Potential French olim at aliya fair in Jerusalem, March 11, 2015.
(photo credit: SAM SOKOL)
Hundreds of young French Masa participants gathered at the Jerusalem Theater Wednesday evening to learn about their options should they choose to immigrate.
According to the Jewish Agency and the Immigration and Absorption Ministry, 1,000 people were slated to attend the event.
France became the leading source of immigrants for the first time in 2014 with almost 7,000 new arrivals, double the number from 2013, according to the agency. Despite last summer’s war with Gaza and attendant missile fire on Israeli cities, French Jews continued to stream here over the summer, fleeing rising anti-Semitism and economic malaise.
In a recent interview with The Jerusalem Post, agency chairman Natan Sharansky said that some 50,000 French Jews inquired regarding aliya last year, and the agency is holding two information seminars a day in France, whereas a year ago it held only one a month.
At the theater young men and women mingled in front of tables staffed by representatives of the IDF, national service organizations and academic institutions, as well as experts from the ministry and the agency, explaining the various aliya tracks available to them.
“I am coming on aliya at the end of the year,” Rivkah Ehrman, an 18-year-old from the Strasbourg area told Post.
“I love Israel, it’s our land and it’s not so good in France,” she said, referencing the rising anti-Semitism plaguing the country.
Most of those present will likely end up making the move, said Patrick Ferdman, an agency emissary present at the event.
Most people from France, Belgium and Switzerland who complete the Masa program make aliya immediately, he stated, adding that “most say they won’t go back and will open their [aliya file] here.”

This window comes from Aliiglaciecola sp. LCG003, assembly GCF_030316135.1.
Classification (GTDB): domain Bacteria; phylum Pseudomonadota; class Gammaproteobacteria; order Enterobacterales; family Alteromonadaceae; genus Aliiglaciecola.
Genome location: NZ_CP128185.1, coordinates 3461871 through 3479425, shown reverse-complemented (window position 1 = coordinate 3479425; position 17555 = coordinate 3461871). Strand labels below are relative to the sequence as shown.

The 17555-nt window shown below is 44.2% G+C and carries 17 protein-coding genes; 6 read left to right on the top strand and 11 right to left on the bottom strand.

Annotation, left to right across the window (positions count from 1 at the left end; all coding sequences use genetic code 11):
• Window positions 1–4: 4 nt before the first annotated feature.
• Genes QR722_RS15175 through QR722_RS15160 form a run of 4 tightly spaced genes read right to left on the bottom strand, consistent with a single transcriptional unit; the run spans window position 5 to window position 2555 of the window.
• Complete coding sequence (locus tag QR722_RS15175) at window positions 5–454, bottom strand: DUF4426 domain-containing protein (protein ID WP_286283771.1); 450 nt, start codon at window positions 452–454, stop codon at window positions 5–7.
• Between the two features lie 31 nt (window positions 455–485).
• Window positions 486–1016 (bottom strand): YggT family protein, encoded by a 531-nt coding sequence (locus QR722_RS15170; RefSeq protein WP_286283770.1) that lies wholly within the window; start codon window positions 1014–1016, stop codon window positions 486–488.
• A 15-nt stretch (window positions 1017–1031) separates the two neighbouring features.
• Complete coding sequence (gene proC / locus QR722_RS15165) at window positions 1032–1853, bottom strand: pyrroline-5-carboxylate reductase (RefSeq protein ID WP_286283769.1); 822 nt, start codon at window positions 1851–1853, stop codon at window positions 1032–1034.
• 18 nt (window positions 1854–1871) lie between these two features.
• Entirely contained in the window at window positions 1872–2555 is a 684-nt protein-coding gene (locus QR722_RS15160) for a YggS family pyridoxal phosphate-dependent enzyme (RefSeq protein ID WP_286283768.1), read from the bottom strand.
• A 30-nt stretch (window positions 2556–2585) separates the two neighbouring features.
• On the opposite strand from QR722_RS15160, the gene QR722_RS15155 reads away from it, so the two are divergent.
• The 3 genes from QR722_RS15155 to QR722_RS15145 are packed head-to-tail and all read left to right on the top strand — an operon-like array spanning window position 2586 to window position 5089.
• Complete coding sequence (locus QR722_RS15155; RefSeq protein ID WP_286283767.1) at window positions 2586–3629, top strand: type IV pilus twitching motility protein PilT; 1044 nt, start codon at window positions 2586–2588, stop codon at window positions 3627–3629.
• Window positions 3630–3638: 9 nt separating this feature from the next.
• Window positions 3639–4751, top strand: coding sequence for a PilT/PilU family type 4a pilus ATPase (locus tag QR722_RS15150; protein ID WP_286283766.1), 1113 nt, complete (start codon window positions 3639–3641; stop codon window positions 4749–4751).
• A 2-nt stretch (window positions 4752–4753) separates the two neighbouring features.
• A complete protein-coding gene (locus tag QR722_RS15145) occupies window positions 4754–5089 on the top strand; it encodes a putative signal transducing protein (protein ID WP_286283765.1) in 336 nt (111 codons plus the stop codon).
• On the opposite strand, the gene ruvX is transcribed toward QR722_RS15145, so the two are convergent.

Haim Sultan, a 19-year-old immigrant from Paris attending the event with friends, agreed.
“Most of the people here will come,” he guessed.
The ministry “is constantly working to adapt the [immigration] services to the needs of immigrants and provide quick, professional response for French Jews who wish to immigrate to Israel,” Immigration and Absorption Minister Sofa Landver, who had to cancel her appearance at the event at the last moment, told the Post through a spokesman.
Citing French anti-Semitism, Landver said that it is imperative to “invest all our might to strengthen the system of immigration encouragement and absorption,” of which Masa is an important component, she said.
In February the cabinet approved a NIS 180 million immigration plan – aimed at French, Belgian and Ukrainian Jews – focused on aliya promotion, “strengthening and adapting absorption processes” and special assistance for immigrants from “emergency areas.”
Among the provisions of the new plan are moves to promote Hebrew language instruction among prospective immigrants, raising the number of immigration fairs and increasing the number of immigration emissaries to speed up the immigration process. Seminars in the fields of housing, health, social welfare, education and employment will be held to provide more information than is traditionally available to newcomers.
Aside from strengthening traditional promotional tactics, the initiative will also provide for counseling on “personally adapted absorption tracks” for people in various fields looking to find work in, or move businesses to, the Jewish state.
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